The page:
I have been trying to think of some short, descriptive phrases for myself, and this is what I came up with.
Moderate Nerd:I can code, I can talk basic (and possibly college-level) science*, can understand the general idea behind most technology, and I am interested in a lot of things that other self-confessed geeks are interested in. I am also rather more socially awkward in person than over the internet. However, I don’t code all that well, and I don’t necessarily fit the stereotype in a lot of ways. Not that I’m complaining, exactly.
Moderate Libertarian: I believe that in general people should get to do what they want as long as other people are not directly affected. The adverb (directly) is where things get tricky. I can’t even point to a general rule of thumb that I would use to decide what counts as direct influence and what doesn’t, I just choose where I stand on a case-by-case basis. Although I suppose I tend to prefer not interfering in people’s choices in the vast majority of issues, like gay marriage (or just gay rights, in India) or abortion or marijuana legalization. I’m constantly surprised by how many people don’t.
Moderate Utilitarian-even in the much-vilified “Greatest good for the greatest number” sense, although there are some places where this breaks: “at the margins of rationality”, as a post on Less Wrong put it. This means that my ethical philosophy isn’t quite internally consistent when extrapolated. But it works for most decisions that most people have to make. For the rest, I simply hope I don’t have to choose.
Moderate (a)theist: depending on the definition. I suppose you could say I’m a skeptical agnostic, but according to PZ Myers, if I remember right, atheists are always agnostics who are almost sure that there is no god. See, for instance, the “atheist” bus campaign, which ran the ad saying “There’s probably no god.” Also, while my beliefs tend in this direction, I do agree with one of my friends who once tweeted: “belief in God has high utility value”. For the individual, mainstream, non-sucide bombing believer, that is. Rituals take time but are often valuable focusing tools, and while there’s nothing to say that “community feeling” can only be brought about by a common religion, that does tend to work quite well. Do note that I’m not actually saying anything about the net social value of religion here – that’s an entirely different topic into which you can bring in religious wars and riots as well as solidarity and point to examples of communities like the Jews and the Gujaratis, who tend to flourish in their tight-knit religiosity.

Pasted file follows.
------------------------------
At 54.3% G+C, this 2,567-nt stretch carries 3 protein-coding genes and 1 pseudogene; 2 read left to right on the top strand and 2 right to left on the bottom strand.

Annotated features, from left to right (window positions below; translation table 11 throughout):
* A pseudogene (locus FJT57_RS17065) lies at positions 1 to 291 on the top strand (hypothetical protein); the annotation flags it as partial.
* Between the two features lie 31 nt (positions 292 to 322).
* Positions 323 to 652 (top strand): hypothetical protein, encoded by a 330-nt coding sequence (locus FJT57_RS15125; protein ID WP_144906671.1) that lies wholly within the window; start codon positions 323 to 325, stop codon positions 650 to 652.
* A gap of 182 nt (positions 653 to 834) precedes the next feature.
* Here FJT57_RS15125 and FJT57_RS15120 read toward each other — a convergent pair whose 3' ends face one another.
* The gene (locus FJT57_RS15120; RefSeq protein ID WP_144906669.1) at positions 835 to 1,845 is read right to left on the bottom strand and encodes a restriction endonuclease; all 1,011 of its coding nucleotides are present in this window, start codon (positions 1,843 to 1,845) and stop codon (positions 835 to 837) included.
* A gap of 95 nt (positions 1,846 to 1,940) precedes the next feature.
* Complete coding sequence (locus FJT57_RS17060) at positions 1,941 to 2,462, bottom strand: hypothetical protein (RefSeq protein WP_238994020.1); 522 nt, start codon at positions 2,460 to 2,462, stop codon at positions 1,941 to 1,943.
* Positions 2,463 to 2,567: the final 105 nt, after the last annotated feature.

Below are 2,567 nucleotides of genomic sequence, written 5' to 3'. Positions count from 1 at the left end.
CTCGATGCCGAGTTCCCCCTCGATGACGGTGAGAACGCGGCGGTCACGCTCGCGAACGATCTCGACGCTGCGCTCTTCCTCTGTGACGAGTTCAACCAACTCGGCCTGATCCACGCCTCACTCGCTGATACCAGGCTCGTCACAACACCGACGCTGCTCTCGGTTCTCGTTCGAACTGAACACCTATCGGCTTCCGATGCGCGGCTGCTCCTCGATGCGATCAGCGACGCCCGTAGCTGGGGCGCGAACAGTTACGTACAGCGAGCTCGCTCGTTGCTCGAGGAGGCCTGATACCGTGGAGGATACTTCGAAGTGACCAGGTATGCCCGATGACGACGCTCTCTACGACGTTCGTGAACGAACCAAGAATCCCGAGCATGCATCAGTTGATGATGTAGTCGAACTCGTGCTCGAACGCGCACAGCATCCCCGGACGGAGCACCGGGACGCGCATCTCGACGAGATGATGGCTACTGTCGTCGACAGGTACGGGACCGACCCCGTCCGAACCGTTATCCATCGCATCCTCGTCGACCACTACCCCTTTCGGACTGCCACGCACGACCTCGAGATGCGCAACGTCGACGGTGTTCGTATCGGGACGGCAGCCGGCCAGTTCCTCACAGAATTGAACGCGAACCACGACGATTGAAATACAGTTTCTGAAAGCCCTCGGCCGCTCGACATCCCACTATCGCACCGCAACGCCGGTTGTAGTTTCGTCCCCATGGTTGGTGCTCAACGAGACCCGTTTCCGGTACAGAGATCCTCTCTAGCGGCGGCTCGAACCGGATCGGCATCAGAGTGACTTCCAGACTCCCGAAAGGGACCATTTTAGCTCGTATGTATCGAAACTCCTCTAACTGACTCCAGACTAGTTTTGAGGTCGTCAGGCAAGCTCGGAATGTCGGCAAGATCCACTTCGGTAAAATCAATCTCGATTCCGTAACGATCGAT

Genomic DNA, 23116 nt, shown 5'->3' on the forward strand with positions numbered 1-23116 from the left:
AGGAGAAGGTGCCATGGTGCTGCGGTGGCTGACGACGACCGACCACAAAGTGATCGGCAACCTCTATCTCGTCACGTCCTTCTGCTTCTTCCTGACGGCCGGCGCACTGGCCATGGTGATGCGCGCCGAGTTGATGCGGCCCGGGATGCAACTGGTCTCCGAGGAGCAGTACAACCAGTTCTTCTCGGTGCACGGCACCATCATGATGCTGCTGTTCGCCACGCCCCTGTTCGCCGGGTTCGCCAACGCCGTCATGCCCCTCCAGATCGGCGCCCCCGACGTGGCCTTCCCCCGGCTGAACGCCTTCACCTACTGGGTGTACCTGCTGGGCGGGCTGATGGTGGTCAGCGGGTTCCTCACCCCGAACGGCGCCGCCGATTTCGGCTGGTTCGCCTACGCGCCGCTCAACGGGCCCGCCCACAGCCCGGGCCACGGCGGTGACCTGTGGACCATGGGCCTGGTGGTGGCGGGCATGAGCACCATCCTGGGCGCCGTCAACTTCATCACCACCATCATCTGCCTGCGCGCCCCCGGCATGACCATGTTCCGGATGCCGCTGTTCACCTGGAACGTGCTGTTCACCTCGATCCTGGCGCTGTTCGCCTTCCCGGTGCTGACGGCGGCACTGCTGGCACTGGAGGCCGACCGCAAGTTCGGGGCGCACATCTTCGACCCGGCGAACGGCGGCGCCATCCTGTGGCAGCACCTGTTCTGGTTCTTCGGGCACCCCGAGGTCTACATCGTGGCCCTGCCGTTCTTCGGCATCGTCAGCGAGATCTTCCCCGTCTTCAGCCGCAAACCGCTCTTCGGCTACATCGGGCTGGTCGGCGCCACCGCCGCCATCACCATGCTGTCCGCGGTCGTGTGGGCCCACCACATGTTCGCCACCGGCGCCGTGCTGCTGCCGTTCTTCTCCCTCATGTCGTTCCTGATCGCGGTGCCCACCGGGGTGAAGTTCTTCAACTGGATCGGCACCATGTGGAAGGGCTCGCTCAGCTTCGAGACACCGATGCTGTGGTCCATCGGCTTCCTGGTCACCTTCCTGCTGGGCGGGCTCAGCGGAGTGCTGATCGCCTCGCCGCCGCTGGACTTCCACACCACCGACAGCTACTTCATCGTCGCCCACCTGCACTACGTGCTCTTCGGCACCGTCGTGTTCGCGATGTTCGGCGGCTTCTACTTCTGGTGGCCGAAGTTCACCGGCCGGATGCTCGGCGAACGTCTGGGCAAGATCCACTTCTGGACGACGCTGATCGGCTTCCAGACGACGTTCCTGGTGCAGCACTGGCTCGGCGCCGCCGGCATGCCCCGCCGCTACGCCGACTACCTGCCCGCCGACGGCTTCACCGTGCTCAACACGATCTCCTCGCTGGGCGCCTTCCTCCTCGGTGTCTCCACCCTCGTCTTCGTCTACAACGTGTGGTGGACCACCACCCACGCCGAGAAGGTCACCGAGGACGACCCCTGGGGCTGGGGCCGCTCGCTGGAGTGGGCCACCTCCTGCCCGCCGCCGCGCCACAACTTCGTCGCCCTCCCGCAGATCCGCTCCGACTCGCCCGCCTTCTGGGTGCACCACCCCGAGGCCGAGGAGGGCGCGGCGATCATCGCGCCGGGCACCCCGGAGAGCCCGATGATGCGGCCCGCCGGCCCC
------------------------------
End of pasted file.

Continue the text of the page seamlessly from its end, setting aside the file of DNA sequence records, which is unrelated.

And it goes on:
Half-hearted Engineering Student: in the sense that I am not entirely convinced that this was a good idea, overall, although I think this is still better than all or most of the alternative paths I could have taken after I finished school
The immediate common feature to all these is that they are all rather diluted concepts. Overall, I suppose this is a good thing: the world is a large and complex place that is often not captured by any single system of thought, subtlety in views and understanding is a sign of intelligence and thoughtfulness, and so forth. At the same time, it makes me a little uneasy, and I don’t know why.
*Where by basic science I mean both simple science and the “basic sciences”, as in physics and chemistry and biology, although I’m surprisingly ignorant about both biology and chemistry. Majoring in engineering means you know a fair bit of this by default, but it’s not really the same thing as majoring in science.